WASHINGTON/TOKY0 (Reuters) – As the new coronavirus spreads in South Korea, Europe and the United States, the U.S. Federal Reserve cut interest rates on Tuesday in an emergency move to try to prevent a global recession with the virus taking a heavy toll on air travel, tourism and other industries.
Crowds wearing protective masks, following the outbreak of the coronavirus, are seen at the Shinjuku station in Tokyo, Japan, March 3, 2020. REUTERS/Athit Perawongmetha
Despite the Fed’s attempt to stem the economic fallout from the coronavirus, U.S. stock indexes were down more than 2%, safe-haven gold rose 3% and analysts and investors questioned whether the rate cut will be enough if the virus continues to spread. [.N] [MKTS/GLOB]
In Iran, doctors and nurses lack supplies and 77 people have died, the highest number outside China. The United Arab Emirates announced it was closing all schools for four weeks.
The death toll in Italy, Europe’s worst-affected country, jumped to 79 on Tuesday and Italian officials are considering expanding the area under quarantine. France reported its fourth coronavirus death and Indonesia, Ukraine, Argentina and Chile reported their first coronavirus cases, taking the global total to around 80 countries.
About 3.4% of confirmed cases of COVID-19 have died, far above seasonal flu’s fatality rate of under 1%, but the virus can be contained, the head of the World Health Organization (WHO) said on Tuesday.
“To summarize, COVID-19 spreads less efficiently than flu, transmission does not appear to be driven by people who are not sick, it causes more severe illness than flu, there are not yet any vaccines or therapeutics, and it can be contained,” WHO chief Tedros Adhanom Ghebreyesus said in Geneva.
Health officials have said the death rate is 2% to 4% depending on the country and may be much lower if there are thousands of unreported mild cases of the disease.
The coronavirus, which emerged in the central Chinese city of Wuhan late last year, has spread around the world, with more new cases now appearing outside China than inside.
There are almost 91,000 cases globally of which more than 80,000 are in China.
China’s death toll was 2,943, with more than 125 fatalities elsewhere.
In a unanimous decision, the Fed said it was cutting rates by a half percentage point to a target range of 1.00% to 1.25%.
Finance ministers from the G7 group of rich countries were ready to take action, including fiscal measures where appropriate, Japanese Finance Minister Taro Aso said. Central banks would continue to support price stability and economic growth.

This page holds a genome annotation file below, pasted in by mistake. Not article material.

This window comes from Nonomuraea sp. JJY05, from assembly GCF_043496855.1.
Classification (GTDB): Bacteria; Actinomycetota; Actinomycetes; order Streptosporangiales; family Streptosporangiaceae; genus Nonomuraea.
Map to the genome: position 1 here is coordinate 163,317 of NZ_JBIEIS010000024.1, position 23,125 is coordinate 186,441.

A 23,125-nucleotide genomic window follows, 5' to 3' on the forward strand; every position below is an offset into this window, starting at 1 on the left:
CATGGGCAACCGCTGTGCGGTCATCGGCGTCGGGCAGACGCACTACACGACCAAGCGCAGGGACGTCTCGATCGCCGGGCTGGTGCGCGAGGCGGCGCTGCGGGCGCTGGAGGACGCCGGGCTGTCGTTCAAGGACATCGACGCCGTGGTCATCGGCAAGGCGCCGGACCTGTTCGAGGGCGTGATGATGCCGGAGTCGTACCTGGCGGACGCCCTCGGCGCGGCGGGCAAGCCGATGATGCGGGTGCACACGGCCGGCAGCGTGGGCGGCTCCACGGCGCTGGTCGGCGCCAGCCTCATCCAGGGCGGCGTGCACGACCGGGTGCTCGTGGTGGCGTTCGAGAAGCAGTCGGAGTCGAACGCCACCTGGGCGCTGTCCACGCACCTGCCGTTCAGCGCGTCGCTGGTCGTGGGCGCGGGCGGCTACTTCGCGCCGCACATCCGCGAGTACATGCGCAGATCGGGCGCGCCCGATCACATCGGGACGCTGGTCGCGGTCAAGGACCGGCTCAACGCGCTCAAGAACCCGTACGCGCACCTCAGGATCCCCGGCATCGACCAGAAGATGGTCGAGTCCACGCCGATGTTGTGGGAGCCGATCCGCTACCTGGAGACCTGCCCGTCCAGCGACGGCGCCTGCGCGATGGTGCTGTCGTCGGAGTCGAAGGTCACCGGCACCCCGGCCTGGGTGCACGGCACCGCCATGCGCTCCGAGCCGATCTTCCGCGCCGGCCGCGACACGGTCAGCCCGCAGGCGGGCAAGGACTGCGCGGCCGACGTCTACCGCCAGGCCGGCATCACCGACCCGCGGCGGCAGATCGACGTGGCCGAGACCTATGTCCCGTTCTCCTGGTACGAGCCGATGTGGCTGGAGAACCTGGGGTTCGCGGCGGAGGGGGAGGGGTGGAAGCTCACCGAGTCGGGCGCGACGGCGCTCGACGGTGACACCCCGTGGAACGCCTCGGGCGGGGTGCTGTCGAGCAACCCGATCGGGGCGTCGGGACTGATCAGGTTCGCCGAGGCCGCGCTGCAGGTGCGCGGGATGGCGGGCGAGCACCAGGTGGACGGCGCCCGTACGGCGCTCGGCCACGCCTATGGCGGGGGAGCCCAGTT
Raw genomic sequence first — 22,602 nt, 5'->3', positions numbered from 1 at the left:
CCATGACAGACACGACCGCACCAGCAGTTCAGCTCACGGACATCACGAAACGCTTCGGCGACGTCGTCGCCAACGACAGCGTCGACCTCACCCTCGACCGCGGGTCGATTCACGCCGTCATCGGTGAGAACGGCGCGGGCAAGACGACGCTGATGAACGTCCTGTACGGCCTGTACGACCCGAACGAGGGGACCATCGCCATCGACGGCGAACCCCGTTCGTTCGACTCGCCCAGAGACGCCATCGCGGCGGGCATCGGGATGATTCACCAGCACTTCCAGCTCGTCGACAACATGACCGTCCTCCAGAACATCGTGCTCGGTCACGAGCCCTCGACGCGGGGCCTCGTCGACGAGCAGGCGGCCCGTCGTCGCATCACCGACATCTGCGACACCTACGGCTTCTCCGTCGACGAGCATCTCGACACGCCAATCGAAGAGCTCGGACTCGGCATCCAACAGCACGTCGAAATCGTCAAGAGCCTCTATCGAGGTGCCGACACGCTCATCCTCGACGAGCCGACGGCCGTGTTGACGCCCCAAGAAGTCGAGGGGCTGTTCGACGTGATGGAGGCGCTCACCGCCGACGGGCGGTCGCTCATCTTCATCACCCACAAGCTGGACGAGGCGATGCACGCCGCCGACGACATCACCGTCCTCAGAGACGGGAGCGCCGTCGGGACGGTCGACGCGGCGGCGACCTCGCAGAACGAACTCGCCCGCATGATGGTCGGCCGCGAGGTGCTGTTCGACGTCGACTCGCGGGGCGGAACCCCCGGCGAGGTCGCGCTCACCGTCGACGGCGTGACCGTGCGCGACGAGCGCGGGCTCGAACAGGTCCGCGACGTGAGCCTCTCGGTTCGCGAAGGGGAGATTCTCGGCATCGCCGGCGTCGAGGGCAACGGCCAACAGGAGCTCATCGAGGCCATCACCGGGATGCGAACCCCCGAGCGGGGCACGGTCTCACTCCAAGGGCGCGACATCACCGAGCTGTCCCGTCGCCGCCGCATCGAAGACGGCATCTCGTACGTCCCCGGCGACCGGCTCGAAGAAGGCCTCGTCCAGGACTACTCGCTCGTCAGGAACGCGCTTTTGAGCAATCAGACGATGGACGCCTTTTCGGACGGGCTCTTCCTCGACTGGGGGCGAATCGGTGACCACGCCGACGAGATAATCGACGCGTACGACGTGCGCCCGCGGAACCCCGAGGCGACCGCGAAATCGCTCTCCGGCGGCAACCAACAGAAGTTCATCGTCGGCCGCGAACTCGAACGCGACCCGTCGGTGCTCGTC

In the United States, there are now at least 108 people in 12 states with the coronavirus and nine deaths, all in the Seattle area.
New York state reported its second case, a man in his 50s who works in Manhattan and has been hospitalized.
The public transportation agency in New York, the most densely populated major U.S. city of more than 8 million, said on Twitter it was deploying “enhanced sanitizing procedures” for stations, train cars, buses and certain vehicles.
China – where new coronavirus cases have been falling sharply and the 129 cases in the last 24 hours was the lowest reported since Jan. 20 – is increasingly concerned about the virus being brought back into the country by citizens returning from new hotspots elsewhere.
Travelers entering Beijing from South Korea, Japan, Iran and Italy would have to be quarantined for 14 days, a city official said. Shanghai has introduced a similar order.
The worst outbreak outside China is in South Korea, where President Moon Jae-in declared war on the virus, ordering additional hospital beds and more masks as cases rose by 600 to nearly 5,000, with 34 deaths.
WHO officials also expressed concerns about the situation in Iran, saying doctors lacked respirators and ventilators needed for patients with severe cases of the respiratory illness.
WHO emergency program head Michael Ryan said the need in Iran was “more acute” than for other countries.
While the case numbers in Iran appear to be bad, he said, “things tend to look worse before getting better.”
The International Olympic Committee on Tuesday said the summer games in Tokyo set to begin on July 24 were still expected to happen despite Japan having nearly 1,000 coronavirus cases and 12 deaths. Health officials said they would continue to monitor the situation in Japan before any final decision on the Olympics is made.
(GRAPHIC: Tracking the novel coronavirus – here)
Reporting by Andrea Shalal in Washington and Tetsushi Kajimoto in Tokyo; Additional reporting by Michael Nienaber in Berlin, Stephanie Nebehay in Geneva, Kate Kelland in London, Takahiko Wada in Tokyo; Writing by Robert Birsel, Nick Macfie and Lisa Shumaker; Editing by Alexander Smith, John Stonestreet and Bill Berkrot